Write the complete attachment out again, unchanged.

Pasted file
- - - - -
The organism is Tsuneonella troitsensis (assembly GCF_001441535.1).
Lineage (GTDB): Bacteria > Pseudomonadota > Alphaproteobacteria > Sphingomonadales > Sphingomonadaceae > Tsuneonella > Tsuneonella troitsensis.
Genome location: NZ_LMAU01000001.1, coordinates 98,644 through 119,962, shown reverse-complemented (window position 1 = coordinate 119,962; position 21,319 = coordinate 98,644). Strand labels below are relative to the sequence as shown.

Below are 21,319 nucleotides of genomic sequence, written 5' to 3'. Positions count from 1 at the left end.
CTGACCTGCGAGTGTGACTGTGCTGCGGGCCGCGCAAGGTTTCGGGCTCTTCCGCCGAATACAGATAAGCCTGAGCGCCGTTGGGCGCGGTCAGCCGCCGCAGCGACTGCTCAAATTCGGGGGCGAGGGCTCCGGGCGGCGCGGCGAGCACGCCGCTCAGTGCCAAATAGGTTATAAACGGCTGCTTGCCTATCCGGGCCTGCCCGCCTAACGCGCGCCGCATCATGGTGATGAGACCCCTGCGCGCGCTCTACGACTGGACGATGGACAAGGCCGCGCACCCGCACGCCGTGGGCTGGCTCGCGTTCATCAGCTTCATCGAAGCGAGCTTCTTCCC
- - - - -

The organism is Tsuneonella troitsensis (assembly GCF_001441535.1).
Lineage (GTDB): Bacteria > Pseudomonadota > Alphaproteobacteria > Sphingomonadales > Sphingomonadaceae > Tsuneonella > Tsuneonella troitsensis.
Genome location: NZ_LMAU01000001.1, coordinates 98,644 through 119,962, shown reverse-complemented (window position 1 = coordinate 119,962; position 21,319 = coordinate 98,644). Strand labels below are relative to the sequence as shown.

Below are 21,319 nucleotides of genomic sequence, written 5' to 3'. Positions count from 1 at the left end.
CTGACCTGCGAGTGTGACTGTGCTGCGGGCCGCGCAAGGTTTCGGGCTCTTCCGCCGAATACAGATAAGCCTGAGCGCCGTTGGGCGCGGTCAGCCGCCGCAGCGACTGCTCAAATTCGGGGGCGAGGGCTCCGGGCGGCGCGGCGAGCACGCCGCTCAGTGCCAAATAGGTTATAAACGGCTGCTTGCCTATCCGGGCCTGCCCGCCTAACGCGCGCCGCATCATGGTGATGAGACCCCTGCGCGCGCTCTACGACTGGACGATGGACAAGGCCGCGCACCCGCACGCCGTGGGCTGGCTCGCGTTCATCAGCTTCATCGAAGCGAGCTTCTTCCC